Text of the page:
So the name of the play is Meticulous Gentlemen and I wrote the first draft exactly two years ago. When it wasn’t immediately greeted with unanimous praise, submitted for the Pulitzer Prize for best unproduced play and placed on the Arden production schedule, Terry told me, “Smeal, if you wanted to write an easily producible play, you would have. But you didn’t. You wrote a play that needs a workshop first, and you want a 68 year old British actor and a 45 year old American actor with very specific looks and sexual orientations which you probably shouldn’t reveal if you ever actually get that workshop and find yourself blogging about it.” Terry actually said some of that – the first part. Anyway, the workshop is finally happening and what is unspoken and unpromised and TOTALLY the elephant in the room is that if all goes well and I do my job and turn this rough draft into something that will amuse and inform and transport Arden audiences to another world through the miracle of storytelling, it might (finances, designers and actors availability pending) make it onto the production schedule next year!

The first day of the workshop consisted of the actors, Russell Leib (Caroline, or Change) and Ian Merrill Peakes (All My Sons, etc.) reading the play once straight through, and then reading through the first act and talking about it. This was the absolutely first time I’d ever heard the play out loud per Terry’s request. I had never been able to hold out before but now that Terry is the director of an Obie Award nominated play and an Emmy nominated short film, I guess we all should maybe pay a little more attention to what he says, right?

The actors read the play. The actors are awesome. The play has its moment. (Oops that was a typo. I meant to say “moments” but think I should leave it that way now. Maybe it’s a Freudian slip. Well, not exactly Freudian because it’s not sexual, so more of a non-Freudian slip. I guess that would be just a slip.) But you know what IS sexual? This play. It’s actually got sex stuff I can’t describe on a website your children might read. And it’s gay. The Arden is going to try to tell you that you don’t have to be gay to like this play, and while that’s true enough, trust me, you’ll like it best if you’re gay or you know someone who’s gay or you wish you were gay or you wish you knew someone who’s gay. ‘Cause there’s a lot of gay in this play. For example, the word “gay” is used 72 times in the play. To be fair, 9 of those times is in rapid succession and in reference to a beloved American composer who isn’t Sondheim. That’s actually a good test of whether you would like this play. If you know who that probably is, you would like this play. If you don’t know who that is or might be, you ought to see this play anyway because while you might not like it, it will be good for you.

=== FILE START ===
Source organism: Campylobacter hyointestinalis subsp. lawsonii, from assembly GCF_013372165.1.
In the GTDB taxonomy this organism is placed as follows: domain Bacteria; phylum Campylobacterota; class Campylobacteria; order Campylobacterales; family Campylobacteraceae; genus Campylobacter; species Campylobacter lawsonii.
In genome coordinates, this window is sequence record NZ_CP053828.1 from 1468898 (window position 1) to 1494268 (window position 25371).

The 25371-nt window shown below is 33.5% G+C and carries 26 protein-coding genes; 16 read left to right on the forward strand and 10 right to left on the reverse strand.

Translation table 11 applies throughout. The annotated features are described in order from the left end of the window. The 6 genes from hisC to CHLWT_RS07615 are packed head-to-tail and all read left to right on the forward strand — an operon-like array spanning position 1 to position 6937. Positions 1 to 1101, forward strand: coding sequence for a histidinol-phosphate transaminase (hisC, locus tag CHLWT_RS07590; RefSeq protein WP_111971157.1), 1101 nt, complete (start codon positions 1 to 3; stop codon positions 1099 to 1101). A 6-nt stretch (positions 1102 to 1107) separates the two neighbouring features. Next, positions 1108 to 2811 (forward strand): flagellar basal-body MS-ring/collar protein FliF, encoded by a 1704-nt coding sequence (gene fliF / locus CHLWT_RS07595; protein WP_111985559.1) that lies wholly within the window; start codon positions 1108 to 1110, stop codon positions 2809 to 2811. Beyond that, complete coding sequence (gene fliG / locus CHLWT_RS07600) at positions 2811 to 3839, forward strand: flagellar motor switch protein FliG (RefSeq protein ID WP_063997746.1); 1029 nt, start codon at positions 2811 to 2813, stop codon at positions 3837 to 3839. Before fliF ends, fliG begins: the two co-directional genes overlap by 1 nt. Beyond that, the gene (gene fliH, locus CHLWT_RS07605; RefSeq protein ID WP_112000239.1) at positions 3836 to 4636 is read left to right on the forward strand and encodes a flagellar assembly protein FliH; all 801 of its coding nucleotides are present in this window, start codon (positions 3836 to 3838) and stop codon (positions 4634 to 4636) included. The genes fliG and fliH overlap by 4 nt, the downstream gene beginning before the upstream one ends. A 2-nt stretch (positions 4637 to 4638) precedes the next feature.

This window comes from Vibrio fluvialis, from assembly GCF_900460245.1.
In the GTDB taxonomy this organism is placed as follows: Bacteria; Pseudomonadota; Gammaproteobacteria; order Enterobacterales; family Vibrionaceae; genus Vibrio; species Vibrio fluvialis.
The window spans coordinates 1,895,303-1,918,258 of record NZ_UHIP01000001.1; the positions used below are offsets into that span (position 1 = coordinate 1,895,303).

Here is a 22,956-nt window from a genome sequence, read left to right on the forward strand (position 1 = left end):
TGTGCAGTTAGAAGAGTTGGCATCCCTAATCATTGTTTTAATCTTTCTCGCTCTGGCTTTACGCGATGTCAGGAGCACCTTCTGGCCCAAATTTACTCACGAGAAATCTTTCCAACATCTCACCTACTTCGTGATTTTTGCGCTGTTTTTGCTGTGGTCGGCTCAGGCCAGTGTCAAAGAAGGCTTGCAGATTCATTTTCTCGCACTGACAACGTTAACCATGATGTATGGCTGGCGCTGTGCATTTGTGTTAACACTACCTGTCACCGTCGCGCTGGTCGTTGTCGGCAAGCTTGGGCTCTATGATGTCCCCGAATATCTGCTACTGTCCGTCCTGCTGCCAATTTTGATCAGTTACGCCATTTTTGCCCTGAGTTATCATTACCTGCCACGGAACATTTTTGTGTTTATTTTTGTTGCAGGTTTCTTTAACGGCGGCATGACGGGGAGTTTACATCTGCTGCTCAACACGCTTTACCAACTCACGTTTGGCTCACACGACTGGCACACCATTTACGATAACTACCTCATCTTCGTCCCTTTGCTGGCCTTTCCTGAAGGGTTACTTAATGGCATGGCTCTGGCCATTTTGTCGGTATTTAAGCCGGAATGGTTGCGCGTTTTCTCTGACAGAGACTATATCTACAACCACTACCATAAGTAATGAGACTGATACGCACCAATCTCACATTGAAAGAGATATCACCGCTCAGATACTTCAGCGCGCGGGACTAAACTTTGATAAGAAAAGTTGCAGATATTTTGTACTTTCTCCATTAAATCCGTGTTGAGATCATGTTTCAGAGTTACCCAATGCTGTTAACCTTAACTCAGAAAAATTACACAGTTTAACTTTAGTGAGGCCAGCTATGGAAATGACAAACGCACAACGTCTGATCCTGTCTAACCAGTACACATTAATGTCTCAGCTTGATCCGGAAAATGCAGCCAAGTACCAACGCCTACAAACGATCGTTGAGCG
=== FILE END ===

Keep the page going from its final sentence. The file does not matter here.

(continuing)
Anyway, bottom line at the end of day one – the first act has some problems and apparently it’s the playwright’s job to fix them. So I take my script to Fork where the lovely Ellen is leaving to go to a holiday party in a lovely black frock and after a hug from her I get to work. Hugs from Ellen are one of my playwriting secrets. Ssshh. I don’t need Michael Hollinger or Bruce Graham hearing about this. They already have the advantage of having been born with a lot more words than I was. Terry seems to think they just make better use of their time and talents but I know it’s all in the number of words you were born with. By the way, at Fork, I have the Chef’s Selection of tapas which includes the most amazing calamari ever, delicious albondigas, and a pretty terrific crab cake in a spicy but not too spicy aioli. I sit at the bar for four hours and rewrite the first 30 pages of the play, trying to make it “flow” better and hopefully making it less “bumpy”. Here’s what I try to do. I try to NOT be smart, ’cause I like to be smart but being smart is easy. I try instead to be honest, which is hard. That’s one of the interesting things about storytelling.